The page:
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Whitney 2000

A Change Is Gonna Come

01 June 2016, 09:00
Words by Sam Briggs
Original Photography by Laura Harvey

18 months ago, the members of Whitney were at an all-time low. They talk to Sam Briggs about the moving story of transition that produced one of this year's best debuts.

Backstage, in the green room of Whitney’s first London show, there’s a problem. In the surroundings of Hackney’s Moth Club – walls plastered with veteran memorabilia and the support act’s jumpsuit draped over a sofa – the singer about to play one of the year’s most anticipated shows to date has lost his voice.

There are plenty of guttural growls that grace this venue for which this would only be complementary, but for Julien Ehrlich, whose soulful falsetto lilts in octaves most of us haven’t touched in a decade, the tension is palpable. Somewhere between the furious anticipation of the fans and industry in the room below, a fast-approaching stage time and a severe touring schedule sits a visibly flustered, gently rasping frontman. But, to the rescue of everyone’s heightened emotions, arrives keys player Malcolm Brown. Taking Ehrlich aside, with his arms on his shoulders, he comes up close to his face and breaks into an upbeat rendition of the band’s next single-to-be, “Golden Days”. Before long, it becomes an embrace, then a kind of pepping-up inter-band cuddle and within a couple of minutes a jubilant example of the warm camaraderie that’s winning the band devoted fans the world over.

“I was pretty fucked up last night,” Ehrlich smiles. “This has happened twice in the lifespan of our band, where we completely lose consciousness before a show. When we look around, fucking exhausted, and all we knew was each other.” It’s the evening after, and we’re sitting in light rain on the roof of Shoreditch House (“everyone here is beautiful, I don’t know what to do…” jokes guitarist Max Kakacek) watching the steam rise off a swimming pool. They’re about to play their third London show in three days, and the bizarre setting isn’t lost on any of us.

“Last night, a couple of times, I went into a kind of completely jet-lagged half drunken thing where I didn’t know where I was. You know those terrible rom-com or action movies where someone’s looking around a bus terminal, and the camera’s moving super fast everything around them? I’m guessing by the end of the year that’s going to happen a few more times,” agrees Kakacek. “That’s going to be our brains, always”.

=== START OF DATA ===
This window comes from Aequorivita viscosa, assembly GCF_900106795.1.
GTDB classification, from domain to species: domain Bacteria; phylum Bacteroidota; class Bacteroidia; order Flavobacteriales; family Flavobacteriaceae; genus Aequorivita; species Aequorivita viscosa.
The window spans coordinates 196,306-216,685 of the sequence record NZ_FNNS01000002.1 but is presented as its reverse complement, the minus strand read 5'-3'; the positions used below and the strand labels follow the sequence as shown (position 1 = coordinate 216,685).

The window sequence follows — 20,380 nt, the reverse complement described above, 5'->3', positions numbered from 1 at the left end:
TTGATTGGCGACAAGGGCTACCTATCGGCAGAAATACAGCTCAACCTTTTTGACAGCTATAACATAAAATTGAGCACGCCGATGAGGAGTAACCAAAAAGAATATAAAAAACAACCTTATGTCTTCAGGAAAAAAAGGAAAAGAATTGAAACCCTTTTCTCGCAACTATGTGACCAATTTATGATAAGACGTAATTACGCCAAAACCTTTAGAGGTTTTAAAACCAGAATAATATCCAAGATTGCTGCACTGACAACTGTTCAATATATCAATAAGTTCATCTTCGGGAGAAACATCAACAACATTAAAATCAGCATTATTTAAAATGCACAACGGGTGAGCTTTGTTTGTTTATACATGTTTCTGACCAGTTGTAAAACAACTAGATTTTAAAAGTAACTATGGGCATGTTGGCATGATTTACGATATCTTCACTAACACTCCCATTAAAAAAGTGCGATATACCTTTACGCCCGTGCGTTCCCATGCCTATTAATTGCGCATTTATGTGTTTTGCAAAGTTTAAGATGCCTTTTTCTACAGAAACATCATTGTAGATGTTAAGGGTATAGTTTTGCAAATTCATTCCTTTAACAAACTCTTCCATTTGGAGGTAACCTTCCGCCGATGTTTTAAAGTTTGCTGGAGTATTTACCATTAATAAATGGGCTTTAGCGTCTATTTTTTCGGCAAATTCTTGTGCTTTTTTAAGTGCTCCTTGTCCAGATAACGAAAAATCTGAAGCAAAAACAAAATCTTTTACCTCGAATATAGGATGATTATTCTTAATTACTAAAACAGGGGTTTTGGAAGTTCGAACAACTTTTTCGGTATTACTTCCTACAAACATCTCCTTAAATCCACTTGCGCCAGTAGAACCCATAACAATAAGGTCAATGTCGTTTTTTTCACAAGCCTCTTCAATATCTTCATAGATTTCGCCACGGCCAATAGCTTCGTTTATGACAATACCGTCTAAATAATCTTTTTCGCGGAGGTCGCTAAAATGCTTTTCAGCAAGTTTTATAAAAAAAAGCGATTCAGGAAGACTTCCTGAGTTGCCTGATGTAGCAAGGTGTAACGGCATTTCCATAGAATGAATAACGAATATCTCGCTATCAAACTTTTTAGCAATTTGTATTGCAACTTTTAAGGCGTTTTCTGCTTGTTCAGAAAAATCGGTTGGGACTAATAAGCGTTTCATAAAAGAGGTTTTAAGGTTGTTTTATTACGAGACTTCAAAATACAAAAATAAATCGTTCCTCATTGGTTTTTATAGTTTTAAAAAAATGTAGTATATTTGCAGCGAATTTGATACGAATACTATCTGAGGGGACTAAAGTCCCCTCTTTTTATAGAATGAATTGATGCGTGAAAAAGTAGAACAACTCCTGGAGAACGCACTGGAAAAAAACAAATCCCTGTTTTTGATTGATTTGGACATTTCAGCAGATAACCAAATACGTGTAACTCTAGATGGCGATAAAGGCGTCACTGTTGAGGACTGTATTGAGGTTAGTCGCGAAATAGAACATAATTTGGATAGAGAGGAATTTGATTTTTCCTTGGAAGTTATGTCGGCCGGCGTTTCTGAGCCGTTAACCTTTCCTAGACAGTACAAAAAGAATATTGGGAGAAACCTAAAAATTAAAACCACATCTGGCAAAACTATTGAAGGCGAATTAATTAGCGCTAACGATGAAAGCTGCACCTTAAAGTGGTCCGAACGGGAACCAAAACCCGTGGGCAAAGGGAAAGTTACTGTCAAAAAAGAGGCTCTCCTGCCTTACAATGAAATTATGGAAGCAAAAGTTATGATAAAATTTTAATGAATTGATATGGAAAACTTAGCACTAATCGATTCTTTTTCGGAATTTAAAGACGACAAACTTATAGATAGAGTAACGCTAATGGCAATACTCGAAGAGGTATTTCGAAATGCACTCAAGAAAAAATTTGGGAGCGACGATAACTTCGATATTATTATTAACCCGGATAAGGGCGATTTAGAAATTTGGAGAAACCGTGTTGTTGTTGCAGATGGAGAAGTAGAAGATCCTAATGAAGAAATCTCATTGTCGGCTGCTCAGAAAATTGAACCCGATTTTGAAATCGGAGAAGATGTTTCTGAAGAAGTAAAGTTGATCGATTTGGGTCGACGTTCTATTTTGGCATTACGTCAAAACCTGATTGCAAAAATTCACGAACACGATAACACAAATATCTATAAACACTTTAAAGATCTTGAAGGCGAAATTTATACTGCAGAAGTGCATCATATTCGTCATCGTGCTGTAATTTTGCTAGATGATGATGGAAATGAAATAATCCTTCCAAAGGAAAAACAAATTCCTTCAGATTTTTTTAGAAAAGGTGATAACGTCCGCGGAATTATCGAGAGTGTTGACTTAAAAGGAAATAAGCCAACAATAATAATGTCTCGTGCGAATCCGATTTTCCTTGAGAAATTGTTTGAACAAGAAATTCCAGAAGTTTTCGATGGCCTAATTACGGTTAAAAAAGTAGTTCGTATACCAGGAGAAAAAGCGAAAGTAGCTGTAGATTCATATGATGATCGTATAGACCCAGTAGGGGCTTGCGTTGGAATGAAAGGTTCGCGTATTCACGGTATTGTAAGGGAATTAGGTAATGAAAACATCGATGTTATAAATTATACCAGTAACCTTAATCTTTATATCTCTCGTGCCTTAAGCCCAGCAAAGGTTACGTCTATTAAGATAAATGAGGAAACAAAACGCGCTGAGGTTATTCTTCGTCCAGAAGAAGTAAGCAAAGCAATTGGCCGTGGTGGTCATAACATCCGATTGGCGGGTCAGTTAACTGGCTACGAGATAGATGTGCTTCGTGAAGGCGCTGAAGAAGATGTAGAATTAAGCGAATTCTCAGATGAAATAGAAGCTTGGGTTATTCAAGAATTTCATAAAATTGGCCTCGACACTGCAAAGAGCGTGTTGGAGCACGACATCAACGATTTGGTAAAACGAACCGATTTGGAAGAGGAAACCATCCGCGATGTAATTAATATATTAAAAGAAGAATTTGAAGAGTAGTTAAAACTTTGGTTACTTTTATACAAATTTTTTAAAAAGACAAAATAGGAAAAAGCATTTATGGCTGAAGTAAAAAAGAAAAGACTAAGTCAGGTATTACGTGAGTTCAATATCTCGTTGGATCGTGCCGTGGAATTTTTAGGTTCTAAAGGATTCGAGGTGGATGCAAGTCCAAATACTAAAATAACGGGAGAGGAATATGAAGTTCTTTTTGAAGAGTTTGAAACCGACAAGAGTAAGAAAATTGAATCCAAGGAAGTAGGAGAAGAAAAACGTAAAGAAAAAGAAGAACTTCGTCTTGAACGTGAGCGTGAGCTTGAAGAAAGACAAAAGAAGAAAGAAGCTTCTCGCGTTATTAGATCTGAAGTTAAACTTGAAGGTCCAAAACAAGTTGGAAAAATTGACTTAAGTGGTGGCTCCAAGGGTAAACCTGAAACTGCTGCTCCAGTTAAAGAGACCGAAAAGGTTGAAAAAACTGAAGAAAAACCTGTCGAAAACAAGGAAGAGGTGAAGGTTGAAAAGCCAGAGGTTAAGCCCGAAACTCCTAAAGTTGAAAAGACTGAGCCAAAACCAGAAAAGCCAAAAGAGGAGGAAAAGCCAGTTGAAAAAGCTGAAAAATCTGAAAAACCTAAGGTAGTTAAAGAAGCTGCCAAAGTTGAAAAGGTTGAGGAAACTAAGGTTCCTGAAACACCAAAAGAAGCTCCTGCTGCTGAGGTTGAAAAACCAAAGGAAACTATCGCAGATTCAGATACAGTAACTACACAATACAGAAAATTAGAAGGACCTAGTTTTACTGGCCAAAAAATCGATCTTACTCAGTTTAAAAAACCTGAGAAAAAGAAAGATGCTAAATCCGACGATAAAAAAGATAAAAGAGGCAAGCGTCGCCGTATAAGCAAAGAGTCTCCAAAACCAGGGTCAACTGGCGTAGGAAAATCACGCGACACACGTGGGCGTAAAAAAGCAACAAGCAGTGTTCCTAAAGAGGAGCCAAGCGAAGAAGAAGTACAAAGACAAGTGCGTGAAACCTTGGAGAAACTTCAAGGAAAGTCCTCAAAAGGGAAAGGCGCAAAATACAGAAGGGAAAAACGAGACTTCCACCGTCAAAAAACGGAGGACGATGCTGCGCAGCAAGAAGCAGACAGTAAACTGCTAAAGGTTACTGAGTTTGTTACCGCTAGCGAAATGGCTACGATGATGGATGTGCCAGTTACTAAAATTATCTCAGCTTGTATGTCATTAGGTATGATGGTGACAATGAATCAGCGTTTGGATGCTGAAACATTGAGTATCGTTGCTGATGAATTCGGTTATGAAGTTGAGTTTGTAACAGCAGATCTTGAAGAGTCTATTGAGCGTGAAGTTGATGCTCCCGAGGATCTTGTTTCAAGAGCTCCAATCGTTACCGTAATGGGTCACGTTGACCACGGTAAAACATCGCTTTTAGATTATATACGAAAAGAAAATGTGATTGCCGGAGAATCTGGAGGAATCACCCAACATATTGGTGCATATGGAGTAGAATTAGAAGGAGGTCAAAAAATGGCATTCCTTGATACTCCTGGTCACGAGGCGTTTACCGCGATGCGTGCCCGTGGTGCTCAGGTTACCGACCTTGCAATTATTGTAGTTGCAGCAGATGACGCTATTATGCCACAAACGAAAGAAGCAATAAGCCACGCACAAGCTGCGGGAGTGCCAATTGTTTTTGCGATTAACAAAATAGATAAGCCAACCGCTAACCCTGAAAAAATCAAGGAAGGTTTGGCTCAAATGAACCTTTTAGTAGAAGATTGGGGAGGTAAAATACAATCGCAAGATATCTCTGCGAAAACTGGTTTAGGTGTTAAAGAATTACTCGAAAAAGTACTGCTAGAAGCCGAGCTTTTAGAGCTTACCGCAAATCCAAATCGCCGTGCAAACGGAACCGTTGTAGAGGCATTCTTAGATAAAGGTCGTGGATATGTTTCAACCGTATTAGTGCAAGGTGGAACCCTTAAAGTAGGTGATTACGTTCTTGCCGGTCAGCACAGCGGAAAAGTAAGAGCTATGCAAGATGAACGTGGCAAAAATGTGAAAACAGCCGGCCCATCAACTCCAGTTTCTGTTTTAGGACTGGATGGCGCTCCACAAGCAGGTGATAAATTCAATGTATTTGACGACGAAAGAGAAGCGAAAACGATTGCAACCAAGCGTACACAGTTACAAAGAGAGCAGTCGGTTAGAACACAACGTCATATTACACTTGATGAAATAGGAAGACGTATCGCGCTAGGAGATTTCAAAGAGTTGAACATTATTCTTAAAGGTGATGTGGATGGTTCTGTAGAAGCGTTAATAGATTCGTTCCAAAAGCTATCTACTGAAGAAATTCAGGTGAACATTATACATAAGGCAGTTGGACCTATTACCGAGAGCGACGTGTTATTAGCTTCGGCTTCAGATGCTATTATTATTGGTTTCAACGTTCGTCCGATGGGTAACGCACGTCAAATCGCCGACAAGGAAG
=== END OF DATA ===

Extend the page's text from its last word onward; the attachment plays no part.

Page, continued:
By now, they’re used to having each other to lean on. As for the seven members of Whitney – alongside Ehrlich, Kakacek and Brown are Will Miller on the trumpet, second guitarist Print Chouteau, in-house sound guy Charles Glanders and Josiah Marshall on the bass – the line between band and family is long dissolved; whether it’s co-habitation in their hometown of Chicago (“we don’t have apartments any more though, so you know…anywhere!” jokes Kakacek), their on-stage snogging antics, or a lakeside communal skinny dip (“we didn’t stare at each others’ peens or anything,” Ehrlich shrugs).

In the middle of a whirlwind of both personal changes and buzzy expectations, the band and the best friends in it give each other something solid to clutch onto. An hour in their laid-back company and you feel like handing in your notice and forming a band – whether it’s laughing about jenkem, discussing the benefits of long johns with or without buttflaps, or discussing country documentaries (Heartworn Highways, check it), their infectious presence makes the whole thing seem pretty fun. And when they’re talking about their music, their sincerity and passion is obvious, unpretentious and genuine.

Though according to the group’s central songwriting duo, things looked very different 18 months ago. Both working humdrum jobs in one of the harshest Chicago winters on record, Ehrlich and Kakacek found themselves doubly alone: both freshly heartbroken, and in the midst of the 2014 disbanding of the band they both played in – the wistful glam-pop of Smith Westerns.

“Last winter was the most depressing shit of all time. We were going through some weird shit, we were homeless for a little while, and shit was pretty weird,” Elrich explains. “We were in and out of tumultuous breakups that dragged on for fucking ever…I think both of our first loves, and only true loves so far.” Although they were both working on solo projects – Kakacek on “insane, crazy LA 80’s pop” and Ehrlich with another member of Smith Westerns – that their hearts weren’t really into, they talk about the importance of that time in purging curiosities in their system, to prepare space for what would become Whitney. When Kakacek showed up at the apartment they were living in with a small tape machine, they had the first track almost immediately.

"We started with the idea of making a record under a guise – some old John Denver kind of dude named Whitney – but like three songs in we realised that we were writing songs about shit we really cared about.” - Julien Ehrlich

“We just realized when we made that first song on the tape machine that we had to throw all those other songs out,” he explains. “We were living at an apartment where people just showed up every night. We wouldn’t call anyone but our lock was broken, so five or six people would just file in – hanging out, smoking cigarettes or whatever. When that flux of people came in, we’d just written that song, and after a few drinks we were feeling a little confident, and played this demo that sounds like…the most jankiest song. It ended up on the record, but the original demo was fucking crazy. If I was one of our friends who came there, I’d be like ‘what the fuck is this thing you’re playing me!’ but even when we heard that iteration of the song, we heard what it could become.”